According to Casteau and Vitu, a fixation population, if it exists, is probably located not in the SC but in the brainstem omnipause region.⇒
According to Casteau and Vitu, a fixation population, if it exists, is probably located not in the SC but in the brainstem omnipause region.
Omnipause neurons (OPN) receive input from neurons across the SC, though more strongly from the rostral part.⇒
Distractors close to a saccade target do not seem to affect saccade latency but change their landing sites.⇒
Casteau and Vitu see the lack of a change in saccade latency due to distractors close to the saccade target as evidence against the lateral-inhibition theory of saccade generation.⇒
Casteau and Vitu's results seem to show that it's not proximity between target and distractor but the ratio of their excentricities that saccade delay is dependent of.⇒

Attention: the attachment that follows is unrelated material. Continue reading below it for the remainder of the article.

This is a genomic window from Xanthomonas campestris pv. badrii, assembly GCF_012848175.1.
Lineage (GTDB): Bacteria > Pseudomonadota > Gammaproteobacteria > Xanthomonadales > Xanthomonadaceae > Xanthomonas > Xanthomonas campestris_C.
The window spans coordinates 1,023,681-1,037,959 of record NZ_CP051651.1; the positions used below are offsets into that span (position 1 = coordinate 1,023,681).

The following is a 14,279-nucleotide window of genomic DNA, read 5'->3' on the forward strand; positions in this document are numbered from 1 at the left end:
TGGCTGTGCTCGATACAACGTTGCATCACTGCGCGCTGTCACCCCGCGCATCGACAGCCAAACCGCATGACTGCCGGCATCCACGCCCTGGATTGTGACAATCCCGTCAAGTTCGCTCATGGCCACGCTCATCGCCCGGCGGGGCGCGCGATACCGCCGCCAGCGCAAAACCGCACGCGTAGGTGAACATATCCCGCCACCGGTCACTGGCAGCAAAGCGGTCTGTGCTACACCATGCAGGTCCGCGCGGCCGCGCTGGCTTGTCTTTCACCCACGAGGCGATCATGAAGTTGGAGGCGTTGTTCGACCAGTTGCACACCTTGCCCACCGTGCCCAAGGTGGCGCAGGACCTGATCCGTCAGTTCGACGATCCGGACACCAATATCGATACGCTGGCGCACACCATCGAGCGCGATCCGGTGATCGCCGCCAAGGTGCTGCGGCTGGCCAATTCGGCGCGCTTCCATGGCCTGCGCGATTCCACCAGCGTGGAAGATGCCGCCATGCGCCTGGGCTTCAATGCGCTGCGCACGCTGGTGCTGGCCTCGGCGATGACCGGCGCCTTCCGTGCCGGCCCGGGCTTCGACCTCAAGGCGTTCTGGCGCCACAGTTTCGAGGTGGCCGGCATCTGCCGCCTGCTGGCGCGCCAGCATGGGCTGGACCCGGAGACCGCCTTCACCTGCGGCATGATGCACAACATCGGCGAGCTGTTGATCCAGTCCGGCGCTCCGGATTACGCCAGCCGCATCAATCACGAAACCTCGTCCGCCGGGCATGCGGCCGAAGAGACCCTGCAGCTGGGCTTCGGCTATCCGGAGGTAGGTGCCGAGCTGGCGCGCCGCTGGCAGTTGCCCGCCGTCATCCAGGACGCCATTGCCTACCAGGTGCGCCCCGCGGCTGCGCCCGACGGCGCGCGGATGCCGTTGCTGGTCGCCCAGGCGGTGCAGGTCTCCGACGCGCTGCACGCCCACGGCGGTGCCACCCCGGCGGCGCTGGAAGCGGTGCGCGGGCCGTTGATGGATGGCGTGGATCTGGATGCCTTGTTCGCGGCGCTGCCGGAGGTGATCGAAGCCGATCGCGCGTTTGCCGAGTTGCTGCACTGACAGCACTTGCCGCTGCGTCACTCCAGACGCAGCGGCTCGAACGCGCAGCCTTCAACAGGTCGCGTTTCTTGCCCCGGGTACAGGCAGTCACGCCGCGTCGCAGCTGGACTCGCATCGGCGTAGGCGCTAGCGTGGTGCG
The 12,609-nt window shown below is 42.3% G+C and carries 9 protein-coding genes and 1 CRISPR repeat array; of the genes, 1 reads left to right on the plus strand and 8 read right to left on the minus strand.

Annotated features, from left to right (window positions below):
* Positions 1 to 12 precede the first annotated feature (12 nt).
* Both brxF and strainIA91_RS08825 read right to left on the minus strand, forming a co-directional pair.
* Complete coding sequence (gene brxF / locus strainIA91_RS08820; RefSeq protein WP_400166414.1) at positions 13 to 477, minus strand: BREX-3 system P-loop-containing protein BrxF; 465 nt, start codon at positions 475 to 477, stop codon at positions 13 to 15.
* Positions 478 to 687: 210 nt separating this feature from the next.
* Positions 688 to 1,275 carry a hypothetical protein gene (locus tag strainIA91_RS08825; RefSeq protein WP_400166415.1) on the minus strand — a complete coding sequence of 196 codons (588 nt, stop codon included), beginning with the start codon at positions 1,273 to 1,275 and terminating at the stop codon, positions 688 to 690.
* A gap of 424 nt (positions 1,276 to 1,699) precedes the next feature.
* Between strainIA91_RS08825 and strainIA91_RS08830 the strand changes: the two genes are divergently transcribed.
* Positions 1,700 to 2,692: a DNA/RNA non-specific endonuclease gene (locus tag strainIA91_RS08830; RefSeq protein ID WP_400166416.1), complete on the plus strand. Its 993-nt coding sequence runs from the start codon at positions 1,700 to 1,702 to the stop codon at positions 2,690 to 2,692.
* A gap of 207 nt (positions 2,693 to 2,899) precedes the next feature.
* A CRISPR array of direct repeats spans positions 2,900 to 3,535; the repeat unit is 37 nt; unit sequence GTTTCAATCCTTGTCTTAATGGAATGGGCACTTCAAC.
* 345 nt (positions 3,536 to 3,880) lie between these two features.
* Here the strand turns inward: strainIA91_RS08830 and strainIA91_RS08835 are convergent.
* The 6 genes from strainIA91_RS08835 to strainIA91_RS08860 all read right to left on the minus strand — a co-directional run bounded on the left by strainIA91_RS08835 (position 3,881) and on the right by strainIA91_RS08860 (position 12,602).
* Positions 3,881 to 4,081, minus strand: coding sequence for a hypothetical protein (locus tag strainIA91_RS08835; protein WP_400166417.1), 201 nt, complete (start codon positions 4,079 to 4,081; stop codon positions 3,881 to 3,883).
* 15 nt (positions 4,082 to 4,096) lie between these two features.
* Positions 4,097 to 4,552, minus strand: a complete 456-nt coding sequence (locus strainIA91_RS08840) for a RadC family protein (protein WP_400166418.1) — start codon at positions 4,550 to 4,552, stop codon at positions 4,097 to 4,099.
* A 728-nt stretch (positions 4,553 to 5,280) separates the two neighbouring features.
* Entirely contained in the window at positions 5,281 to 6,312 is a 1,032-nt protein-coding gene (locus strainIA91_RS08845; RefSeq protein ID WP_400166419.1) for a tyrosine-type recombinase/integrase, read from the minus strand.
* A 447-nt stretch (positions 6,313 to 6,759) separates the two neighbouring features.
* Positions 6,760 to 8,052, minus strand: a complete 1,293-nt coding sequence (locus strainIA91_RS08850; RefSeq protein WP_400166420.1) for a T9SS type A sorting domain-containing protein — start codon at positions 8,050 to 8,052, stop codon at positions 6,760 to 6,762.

The in-vitro study of the rat intermediate SC by Lee and Hall did not find evidence for the long-range inhibitory/short-range excitatory connection pattern theorized by proponents of the neural-field theory of SC fixation.⇒
Currently, three types of saccade-related neurons are distinguished in the deep SC:
There are neurons in the supplementary eye field which are related to
People fixate on different parts of an image depending on the questions they are asked or task they are trying to accomplish.⇒
Brouwer et al found that their subjects looked more at the contact position of the index finger when they were told to grasp an object than when they were just to look at it.⇒
Munoz and Everling assume that there are distinct populations of fixation and saccade neurons in the SC and FEF.
In a more recent paper, Casteau and Vitu state that there is some debate about that. However, they, too argue for distinct fixation neurons. On the other hand, they also state that fixation neurons probably are not located in the SC itself, which is in contrast of what Munoz and Everling write.⇒